I’m glad to see the rational start of this discussion.
Here is some of the rest of my thoughts.
I have exactly the same problems with development tasks and CI in the past. One of the reasons I have found 12factor reasonable.
About criticism. I think that phrase has been misunderstood a lot. While keeping in mind overall idea here is what I can say about it:
Env vars are granular controls, each fully orthogonal to other env vars in the codebase. The application itself does not do any assumptions about the environment it is launched in.
“You WILL have logical groupings of configuration”, absolutely! But this is not a responsibility of the application. It is the responsibility of an administrator to give all the required information to an application about an environment inside of which it is launched.
Environment variables is the uniform mechanism of exchanging environmental information. That’s why they’re called just that.
An application should just take the env. A developer should just fill the env with useful information. And a developer may use any possible tools to make this task easy.
I’m sure you know or heard about tools like chruby, rbenv, rvm… This is what I’m talking about. Environment management can be easy and flexible. If you can run “rvm 1.9 do gem update” to switch the entire interpreter, why wouldn’t you do something similar to switch “logical groupings of configuration”?
Did you know that you are able to do something like that: “rvm 1.9,2.3 do gem update”? Now imagine that you are able to do that: “env development,test do rake db:drop”. Oh my, this is so explicit and obvious that you can’t even make a mistake in what database you just actually wiped out!
About config/environments/*.rb. First of all, you can map all the values to ENV in config/application.rb so there are no “hard” problems.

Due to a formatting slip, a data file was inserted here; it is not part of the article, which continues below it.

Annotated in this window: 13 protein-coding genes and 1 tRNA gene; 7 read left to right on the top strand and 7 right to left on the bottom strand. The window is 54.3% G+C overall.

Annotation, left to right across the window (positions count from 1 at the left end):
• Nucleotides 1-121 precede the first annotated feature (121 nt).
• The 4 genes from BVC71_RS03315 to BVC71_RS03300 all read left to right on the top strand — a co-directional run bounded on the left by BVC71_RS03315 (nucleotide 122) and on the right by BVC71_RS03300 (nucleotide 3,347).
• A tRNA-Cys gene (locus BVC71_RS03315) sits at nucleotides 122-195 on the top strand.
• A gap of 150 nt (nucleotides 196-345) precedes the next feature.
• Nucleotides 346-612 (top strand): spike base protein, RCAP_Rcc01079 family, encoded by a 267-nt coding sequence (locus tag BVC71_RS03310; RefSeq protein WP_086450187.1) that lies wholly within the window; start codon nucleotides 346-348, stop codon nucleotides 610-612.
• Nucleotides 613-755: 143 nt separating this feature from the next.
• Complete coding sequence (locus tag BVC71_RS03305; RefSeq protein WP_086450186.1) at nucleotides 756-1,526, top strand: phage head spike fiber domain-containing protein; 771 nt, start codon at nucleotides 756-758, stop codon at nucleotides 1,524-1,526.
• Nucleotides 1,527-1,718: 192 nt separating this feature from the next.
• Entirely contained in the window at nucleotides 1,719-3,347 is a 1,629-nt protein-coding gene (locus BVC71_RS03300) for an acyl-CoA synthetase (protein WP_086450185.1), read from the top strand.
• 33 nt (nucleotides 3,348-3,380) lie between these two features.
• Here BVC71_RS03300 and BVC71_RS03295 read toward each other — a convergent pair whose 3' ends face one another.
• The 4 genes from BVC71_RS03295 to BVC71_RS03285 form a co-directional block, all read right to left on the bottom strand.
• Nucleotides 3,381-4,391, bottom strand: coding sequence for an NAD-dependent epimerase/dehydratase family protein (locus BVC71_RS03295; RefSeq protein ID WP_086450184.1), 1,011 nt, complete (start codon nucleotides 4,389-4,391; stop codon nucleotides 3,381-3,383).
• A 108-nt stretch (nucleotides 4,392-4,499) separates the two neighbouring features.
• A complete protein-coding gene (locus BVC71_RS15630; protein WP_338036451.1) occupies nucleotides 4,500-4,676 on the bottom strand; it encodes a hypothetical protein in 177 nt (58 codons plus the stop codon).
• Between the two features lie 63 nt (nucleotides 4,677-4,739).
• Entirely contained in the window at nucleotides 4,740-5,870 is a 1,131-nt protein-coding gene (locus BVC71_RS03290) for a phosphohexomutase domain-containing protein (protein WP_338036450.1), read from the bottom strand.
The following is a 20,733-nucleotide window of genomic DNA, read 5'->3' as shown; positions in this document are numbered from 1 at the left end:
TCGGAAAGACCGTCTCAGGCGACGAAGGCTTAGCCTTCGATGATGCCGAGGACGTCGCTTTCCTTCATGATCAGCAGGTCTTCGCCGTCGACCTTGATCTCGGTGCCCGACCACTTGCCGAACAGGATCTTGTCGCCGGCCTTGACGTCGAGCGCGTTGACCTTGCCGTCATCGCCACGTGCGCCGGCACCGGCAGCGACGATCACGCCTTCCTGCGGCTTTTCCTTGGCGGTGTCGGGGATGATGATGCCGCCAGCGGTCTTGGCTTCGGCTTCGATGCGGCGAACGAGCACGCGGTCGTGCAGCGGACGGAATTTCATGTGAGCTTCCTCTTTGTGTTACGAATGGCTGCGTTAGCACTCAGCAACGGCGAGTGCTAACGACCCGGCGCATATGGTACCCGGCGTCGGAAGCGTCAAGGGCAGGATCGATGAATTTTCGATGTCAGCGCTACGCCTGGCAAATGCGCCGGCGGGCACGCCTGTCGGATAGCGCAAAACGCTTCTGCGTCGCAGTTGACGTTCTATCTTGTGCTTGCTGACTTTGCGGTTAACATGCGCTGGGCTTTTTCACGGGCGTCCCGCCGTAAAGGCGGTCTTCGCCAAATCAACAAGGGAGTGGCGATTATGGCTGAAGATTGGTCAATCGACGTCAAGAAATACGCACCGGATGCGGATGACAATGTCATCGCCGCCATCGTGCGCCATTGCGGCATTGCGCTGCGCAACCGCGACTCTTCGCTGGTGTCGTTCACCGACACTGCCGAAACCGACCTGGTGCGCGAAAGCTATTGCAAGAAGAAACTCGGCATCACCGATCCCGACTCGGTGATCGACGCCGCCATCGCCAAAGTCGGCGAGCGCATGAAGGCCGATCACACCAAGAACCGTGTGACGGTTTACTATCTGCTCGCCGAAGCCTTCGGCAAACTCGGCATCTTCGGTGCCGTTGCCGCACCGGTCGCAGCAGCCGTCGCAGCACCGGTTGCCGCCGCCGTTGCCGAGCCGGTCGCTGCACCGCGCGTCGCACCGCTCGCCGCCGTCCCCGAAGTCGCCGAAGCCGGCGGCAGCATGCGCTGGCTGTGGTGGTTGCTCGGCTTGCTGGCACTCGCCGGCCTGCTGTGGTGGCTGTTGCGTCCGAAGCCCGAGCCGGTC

But there is more to say. Let’s remember what values we actually talking about:
- Resource handles to the database, Memcached, and other backing services
- Credentials to external services such as Amazon S3 or Twitter
- Per-deploy values such as the canonical hostname for the deploy
As you see, just a fraction of config/environments are actual “environmental” configs. But what about the rest of configs? They’re outside of context of 12factor. They’re the part of some application logic. You really do not want to overwrite them often, unless some appreciable change to the application happens. I would say config/environments are rather “mods” than “environments”. Deterministic models of behaviour.
If you do not wish to suffer you follow this http://12factor.net/dev-prod-parity. Surely, there just have to be some variations between environments. But are they so significant and unpredictable? Think about a modern development cycle and try to figure out really different application states. I think, there are three of them:
- non-interactive automation,
Yes, they’re just familiar test, development and production from config/environments. If more of them exist, there would be more of them by default in a new rails app.
Does it any good to let those configs be in the codebase? It is. How many times have you seen flags (args) like “–debug” and “–no-interaction”? I would bet you rarely think about how many configs does a single flag change. There just exists a concrete purpose for each of these flags.
For any distinct purpose you create a flag, everything beneath are implementation details.
Actually, this part is already works wery well. As I mentioned at the beginning of the paragraph, environment-specific parameters can be set from ENV. And others are managed with RAILS_ENV clearly.
There are not so many problems so far.
Environments from config/database.yml are accessed by Rails explicitly. This makes the usage of gems like figaro and config almost pointless, because you either ruin your development process or just brings +1 config file into the codebase because are still required to have database.yml for things to work.
This problem is almost entirely related to developer’s rake tasks. Even a complete rethinking of env usage in rake tasks will not break any existing deployments.
Even a minor version can make a huge step forward.
вівторок, 12 січня 2016 р. 06:39:51 UTC+2 користувач Chad Woolley написав: